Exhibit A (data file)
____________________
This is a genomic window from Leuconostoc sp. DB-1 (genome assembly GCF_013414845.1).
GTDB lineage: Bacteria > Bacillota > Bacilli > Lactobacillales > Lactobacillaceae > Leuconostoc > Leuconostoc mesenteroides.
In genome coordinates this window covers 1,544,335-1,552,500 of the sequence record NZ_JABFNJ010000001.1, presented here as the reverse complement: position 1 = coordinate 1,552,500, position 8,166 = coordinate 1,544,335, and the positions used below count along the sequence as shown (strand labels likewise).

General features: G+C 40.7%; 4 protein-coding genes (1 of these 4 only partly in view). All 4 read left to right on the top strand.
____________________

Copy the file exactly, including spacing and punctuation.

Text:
This is a genomic window from Leuconostoc sp. DB-1 (genome assembly GCF_013414845.1).
GTDB lineage: Bacteria > Bacillota > Bacilli > Lactobacillales > Lactobacillaceae > Leuconostoc > Leuconostoc mesenteroides.
In genome coordinates this window covers 1,544,335-1,552,500 of the sequence record NZ_JABFNJ010000001.1, presented here as the reverse complement: position 1 = coordinate 1,552,500, position 8,166 = coordinate 1,544,335, and the positions used below count along the sequence as shown (strand labels likewise).

General features: G+C 40.7%; 4 protein-coding genes (1 of these 4 only partly in view). All 4 read left to right on the top strand.